The new details bring the total number of passports allegedly connected to the hit to 12 British, six Irish, three French, three Australian and one German.
The police said that all the passports had proved to be fraudulent and that the pictures did not match the names.
Authorities have been using immigration records and CCTV-captured images of the suspects to try to piece together what happened in the hours before al-Mabhouh's murder.
A spokesperson for Britain's foreign ministry told Al Jazeera: "We can confirm that six more UK passports have been identified, we will seek to make contact with these individuals and offer consular assistance as we have the previous individuals.
"We continue to work closely with the Emirati authorities. The foreign secretary and others have made clear we expect full Israeli co-operation."
The Israeli government has neither confirmed nor denied any role in the incident, saying it has a "policy of ambiguity" on covert operations.
Hamas has acknowledged that al-Mabhouh smuggled weapons for it.
The Palestinian group, which is opposed to Israel's existence as an independent state, rules the Gaza Strip after seizing control from its rival Fatah in 2007.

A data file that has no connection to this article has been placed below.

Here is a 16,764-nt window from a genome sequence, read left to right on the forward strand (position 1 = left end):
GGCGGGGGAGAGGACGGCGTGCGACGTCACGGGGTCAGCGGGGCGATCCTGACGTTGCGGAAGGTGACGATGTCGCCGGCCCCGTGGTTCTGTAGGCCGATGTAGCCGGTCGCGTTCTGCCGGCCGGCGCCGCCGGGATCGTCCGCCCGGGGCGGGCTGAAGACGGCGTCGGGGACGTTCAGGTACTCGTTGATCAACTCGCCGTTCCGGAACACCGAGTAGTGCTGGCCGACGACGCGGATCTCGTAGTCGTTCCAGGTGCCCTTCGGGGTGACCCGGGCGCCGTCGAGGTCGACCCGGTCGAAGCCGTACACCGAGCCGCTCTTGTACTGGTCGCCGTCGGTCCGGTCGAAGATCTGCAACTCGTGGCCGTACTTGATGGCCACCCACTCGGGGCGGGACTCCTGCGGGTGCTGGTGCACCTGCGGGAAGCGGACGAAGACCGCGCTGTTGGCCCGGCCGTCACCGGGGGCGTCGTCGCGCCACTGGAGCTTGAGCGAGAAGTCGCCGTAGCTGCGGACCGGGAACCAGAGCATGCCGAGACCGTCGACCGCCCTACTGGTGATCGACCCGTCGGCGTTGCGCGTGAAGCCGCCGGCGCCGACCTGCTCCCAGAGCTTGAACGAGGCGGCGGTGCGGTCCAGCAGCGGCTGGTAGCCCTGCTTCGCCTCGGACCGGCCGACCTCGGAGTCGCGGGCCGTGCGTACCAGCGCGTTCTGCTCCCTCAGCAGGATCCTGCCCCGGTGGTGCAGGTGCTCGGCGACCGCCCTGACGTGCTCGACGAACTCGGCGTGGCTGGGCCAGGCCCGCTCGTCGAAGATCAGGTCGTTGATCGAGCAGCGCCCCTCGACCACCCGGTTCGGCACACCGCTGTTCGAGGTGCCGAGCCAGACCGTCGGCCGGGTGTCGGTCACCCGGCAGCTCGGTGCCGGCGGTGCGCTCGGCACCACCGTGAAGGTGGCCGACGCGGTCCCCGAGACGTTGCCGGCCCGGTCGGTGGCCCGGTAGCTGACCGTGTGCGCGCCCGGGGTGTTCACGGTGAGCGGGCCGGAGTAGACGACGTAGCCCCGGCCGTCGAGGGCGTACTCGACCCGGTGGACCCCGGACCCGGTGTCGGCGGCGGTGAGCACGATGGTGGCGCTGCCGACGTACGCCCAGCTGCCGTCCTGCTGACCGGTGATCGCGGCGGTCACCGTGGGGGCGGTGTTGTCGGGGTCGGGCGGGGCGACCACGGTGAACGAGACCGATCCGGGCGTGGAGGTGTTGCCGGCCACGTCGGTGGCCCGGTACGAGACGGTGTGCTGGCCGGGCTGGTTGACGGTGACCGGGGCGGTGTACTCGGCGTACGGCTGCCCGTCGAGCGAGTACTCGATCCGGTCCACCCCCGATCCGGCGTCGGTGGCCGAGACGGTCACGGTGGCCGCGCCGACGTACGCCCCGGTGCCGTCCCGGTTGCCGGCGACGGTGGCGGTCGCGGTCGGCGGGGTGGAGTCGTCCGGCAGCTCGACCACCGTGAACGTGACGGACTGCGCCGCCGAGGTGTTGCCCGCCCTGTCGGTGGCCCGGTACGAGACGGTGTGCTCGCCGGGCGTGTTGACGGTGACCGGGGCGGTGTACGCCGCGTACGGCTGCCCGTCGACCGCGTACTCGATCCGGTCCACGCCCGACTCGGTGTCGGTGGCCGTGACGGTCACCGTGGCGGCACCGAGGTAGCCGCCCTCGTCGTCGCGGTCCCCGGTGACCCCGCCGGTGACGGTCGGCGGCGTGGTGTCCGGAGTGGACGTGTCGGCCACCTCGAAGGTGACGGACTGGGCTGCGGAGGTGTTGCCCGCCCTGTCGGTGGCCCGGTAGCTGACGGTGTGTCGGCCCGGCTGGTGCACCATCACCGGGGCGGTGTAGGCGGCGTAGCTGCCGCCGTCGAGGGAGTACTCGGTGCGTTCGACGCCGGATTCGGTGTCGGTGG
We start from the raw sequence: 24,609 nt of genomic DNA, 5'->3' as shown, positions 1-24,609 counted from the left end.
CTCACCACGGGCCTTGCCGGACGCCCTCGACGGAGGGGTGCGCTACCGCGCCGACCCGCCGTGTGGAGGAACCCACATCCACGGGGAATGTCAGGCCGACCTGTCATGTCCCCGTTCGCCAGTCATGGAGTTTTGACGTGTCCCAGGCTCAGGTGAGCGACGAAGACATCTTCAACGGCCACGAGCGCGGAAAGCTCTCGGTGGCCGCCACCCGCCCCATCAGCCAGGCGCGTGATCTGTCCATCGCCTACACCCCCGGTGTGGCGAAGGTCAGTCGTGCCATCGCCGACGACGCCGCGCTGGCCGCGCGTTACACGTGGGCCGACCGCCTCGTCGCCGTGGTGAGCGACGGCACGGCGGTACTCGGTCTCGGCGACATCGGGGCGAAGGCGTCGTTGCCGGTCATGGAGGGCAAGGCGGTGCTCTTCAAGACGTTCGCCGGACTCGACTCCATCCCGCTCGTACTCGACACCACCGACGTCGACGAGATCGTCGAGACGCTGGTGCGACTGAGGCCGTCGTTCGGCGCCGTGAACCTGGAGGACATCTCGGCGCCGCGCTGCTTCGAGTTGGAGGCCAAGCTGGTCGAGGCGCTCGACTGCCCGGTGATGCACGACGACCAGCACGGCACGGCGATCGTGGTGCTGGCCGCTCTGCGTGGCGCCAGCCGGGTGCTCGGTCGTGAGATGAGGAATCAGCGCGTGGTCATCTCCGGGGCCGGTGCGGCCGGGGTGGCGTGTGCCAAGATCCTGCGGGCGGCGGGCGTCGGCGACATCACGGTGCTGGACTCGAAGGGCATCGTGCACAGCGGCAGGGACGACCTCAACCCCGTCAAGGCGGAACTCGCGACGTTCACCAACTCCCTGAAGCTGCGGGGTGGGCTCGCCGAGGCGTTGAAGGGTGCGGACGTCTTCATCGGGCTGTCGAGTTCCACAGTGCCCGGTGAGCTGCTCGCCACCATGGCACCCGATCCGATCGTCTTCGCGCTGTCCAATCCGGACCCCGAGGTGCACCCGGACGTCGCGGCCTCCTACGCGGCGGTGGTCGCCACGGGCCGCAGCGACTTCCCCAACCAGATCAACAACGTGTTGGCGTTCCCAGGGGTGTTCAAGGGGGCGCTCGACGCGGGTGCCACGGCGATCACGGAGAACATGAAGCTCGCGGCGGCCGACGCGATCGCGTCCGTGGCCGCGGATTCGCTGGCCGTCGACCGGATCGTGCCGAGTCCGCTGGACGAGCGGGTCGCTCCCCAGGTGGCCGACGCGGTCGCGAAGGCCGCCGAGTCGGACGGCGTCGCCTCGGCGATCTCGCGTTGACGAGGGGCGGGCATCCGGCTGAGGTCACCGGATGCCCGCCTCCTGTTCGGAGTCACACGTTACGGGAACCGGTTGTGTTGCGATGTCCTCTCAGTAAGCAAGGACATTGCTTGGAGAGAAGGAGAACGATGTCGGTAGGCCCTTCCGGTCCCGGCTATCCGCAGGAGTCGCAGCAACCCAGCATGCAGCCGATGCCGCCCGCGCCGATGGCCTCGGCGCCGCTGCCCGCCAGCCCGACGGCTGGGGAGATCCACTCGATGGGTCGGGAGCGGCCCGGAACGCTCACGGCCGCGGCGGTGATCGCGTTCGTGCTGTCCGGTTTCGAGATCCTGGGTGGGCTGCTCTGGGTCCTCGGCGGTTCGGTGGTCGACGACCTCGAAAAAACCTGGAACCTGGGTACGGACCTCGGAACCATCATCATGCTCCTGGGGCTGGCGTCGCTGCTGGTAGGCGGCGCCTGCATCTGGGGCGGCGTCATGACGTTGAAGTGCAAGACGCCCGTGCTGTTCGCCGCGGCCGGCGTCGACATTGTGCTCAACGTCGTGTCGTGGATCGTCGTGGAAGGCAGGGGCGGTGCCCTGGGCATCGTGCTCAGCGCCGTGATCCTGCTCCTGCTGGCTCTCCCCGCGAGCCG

A senior Hamas official, meanwhile, dismissed suggestions that someone within the group had leaked information about al-Mabhouh's whereabouts endangering his life.
"Some people are trying to say that there was leak inside Hamas [but] we don't accept that," Osama Hamdan told Al Jazeera on Tuesaday.
"We've information that we can share with the authorities and that information clarifies how the Israelis got inside but not through a leak inside Hamas."
The previously named British suspects have all been found to be UK citizens living in Israel, and each claims their identity was stolen.
The use of stolen or faked passports to carry out extrajudicial killings has drawn heavy criticism from Israel's European allies, with all four nations involved summoning their respective Israeli ambassadors for answers.
The European Union on Monday issued a short statement saying that al-Mabhouh's assassination was "profoundly disturbing" and that its citizens' rights had been violated.
"The EU strongly condemns the fact that those involved in this action used fraudulent EU member states' passports and credit cards acquired through the theft of EU citizens' identities," it said.
However, no direct mention of Israel was made in the statement.